CNC Milled Fingerboards

Ever since I was a kid, I enjoyed having a fingerboard on my desk. Fingerboards are tiny skateboards you can do tricks on with your fingers. It's a fun toy to play with as I'm working through programming problems or I just need a break from the screen.

I got a Carbide Nomad 2 CNC milling machine to mill out fingerboards. Fingerboards are traditionally made by gluing five sheets of wood veneer together and placing them in a mold. Then, you cut out the shape of the board and drill the holes. I wanted to try a new approach to see if CNC milling fingerboards out of solid wood would make boards perform better or be easier to manufacture.

I began by hand modeling a fingerboard in Fusion 360 and 3D printing some variations to determine the correct truck hole placement, kick length, and body length.

These are version 1 and version 2.

Once I was able to get my base measurements correct, I modeled the fingerboard using a Python script in Fusion 360. I also added parameterization to the script to quickly adjust components such as kick height, kick length, board length, and so on.

I then began milling the first wooden version of the fingerboard, and the third version in total. I used a 2x4 (Douglas Fir) for the prototype.

To mill out the board shape, I first had to mill a base for the board to sit on, then mill the bottom of the board, then use double sided tape to attach the bottom of the board to the base.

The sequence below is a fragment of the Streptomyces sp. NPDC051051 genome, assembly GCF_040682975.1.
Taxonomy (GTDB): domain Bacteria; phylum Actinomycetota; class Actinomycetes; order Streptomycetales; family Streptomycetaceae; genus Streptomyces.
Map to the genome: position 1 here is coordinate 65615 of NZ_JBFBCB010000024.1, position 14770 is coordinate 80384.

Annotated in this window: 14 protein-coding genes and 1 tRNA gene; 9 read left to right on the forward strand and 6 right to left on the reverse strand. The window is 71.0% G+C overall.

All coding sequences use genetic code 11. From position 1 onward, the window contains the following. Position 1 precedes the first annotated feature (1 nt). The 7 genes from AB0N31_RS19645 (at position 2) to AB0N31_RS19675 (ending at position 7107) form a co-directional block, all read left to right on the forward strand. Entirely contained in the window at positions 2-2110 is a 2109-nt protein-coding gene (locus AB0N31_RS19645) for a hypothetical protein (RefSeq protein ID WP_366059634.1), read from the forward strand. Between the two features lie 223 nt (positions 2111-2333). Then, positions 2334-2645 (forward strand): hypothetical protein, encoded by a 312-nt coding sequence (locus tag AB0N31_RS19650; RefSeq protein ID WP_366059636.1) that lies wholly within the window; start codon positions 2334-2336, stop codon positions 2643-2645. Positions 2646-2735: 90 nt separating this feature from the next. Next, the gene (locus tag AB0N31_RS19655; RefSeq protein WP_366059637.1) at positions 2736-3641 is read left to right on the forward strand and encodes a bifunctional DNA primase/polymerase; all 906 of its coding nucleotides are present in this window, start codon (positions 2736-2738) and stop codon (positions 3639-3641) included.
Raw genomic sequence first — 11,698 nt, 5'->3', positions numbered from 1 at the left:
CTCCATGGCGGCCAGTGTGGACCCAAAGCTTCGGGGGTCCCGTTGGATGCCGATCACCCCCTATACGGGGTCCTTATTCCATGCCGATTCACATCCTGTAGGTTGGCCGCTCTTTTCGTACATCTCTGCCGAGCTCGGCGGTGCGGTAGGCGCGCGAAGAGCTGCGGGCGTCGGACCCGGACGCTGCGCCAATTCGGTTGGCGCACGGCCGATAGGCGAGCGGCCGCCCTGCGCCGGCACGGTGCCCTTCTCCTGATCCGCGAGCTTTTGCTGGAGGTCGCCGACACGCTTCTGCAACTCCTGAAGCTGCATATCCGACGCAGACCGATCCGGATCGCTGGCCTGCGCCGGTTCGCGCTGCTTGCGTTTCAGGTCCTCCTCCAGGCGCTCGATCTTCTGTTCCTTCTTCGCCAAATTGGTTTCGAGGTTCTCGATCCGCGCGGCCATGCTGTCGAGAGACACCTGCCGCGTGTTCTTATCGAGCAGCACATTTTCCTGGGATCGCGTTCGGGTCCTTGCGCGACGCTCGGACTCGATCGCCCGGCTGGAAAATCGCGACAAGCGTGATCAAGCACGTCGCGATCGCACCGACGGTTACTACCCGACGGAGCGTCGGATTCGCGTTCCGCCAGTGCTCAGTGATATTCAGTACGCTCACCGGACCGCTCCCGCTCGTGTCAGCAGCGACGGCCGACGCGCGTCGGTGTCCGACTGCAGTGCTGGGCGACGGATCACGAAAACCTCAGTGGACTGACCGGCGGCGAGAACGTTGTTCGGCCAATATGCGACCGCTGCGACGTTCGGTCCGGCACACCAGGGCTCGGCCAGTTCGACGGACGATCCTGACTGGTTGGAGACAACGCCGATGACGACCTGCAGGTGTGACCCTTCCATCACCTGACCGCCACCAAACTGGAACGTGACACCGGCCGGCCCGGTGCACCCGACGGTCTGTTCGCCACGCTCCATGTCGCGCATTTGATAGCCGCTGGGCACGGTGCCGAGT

As you can see from this video, the board is sitting on top of a separate base.

Seeing the CNC perfectly mill the truck holes was very satisfying.

V3 came out better than I expected. It wasn't perfect but for a first try I was happy with the results.

This video shows a more detailed look at V3.

After a successful trial run, I could move on to milling with Maple wood, which is a harder wood than Douglas Fir.

The result of V4.

Here is V4 set up.

Along the way I was adjusting my dimensions in Fusion 360 to get the board shape I was going for. I also began applying glossy laquer as the boards improved. Here is V5.

V5 vs. V4

Sawing blanks on my deck in Philadelphia.

I also began experimenting with inverting the base and finishing the milling process with the board face down. Ultimately this didn't make much of a difference in milling accuracy.

For V6 I increased the rounding on the sides.

V7, V8, and V9 were more shape adjustments. Here is is V1-V9.

At this point my skills were improving, and I bought a band saw to speed up production. I do not recommend having a band saw in your apartment, but I had limited space to work with.

Here is V10 with a comparison of the block of maple it gets milled out of.

For V11 I added alignment holes on the bottom of the board, which helped with aligning the board to the base when milling.

For V12 I used Purpleheart wood, which is stronger than Maple wood. This adds weight to the board which I preferred.

I love how the Purpleheart looks after adding lacquer.

Here is a comparison of the weight between a standard, five ply veneer board and my Purpleheart board.

For V13 I made the alignment holes smaller, as the larger alignment holes affected the structural integrity of the board.

For V14 I made the alignment holes where the kingpin holes usually go. Kingpin holes help your trucks sit flat on the board.

I got some blocks of stabilized wood on eBay. Stabilized wood is wood infused with resin. I wanted to test out boards made of stabilized wood.

The stabilized wood turned out to be a failure. The board was very brittle.

From this project, my favorite board was V13. I still use it.

Tre flip 50/50.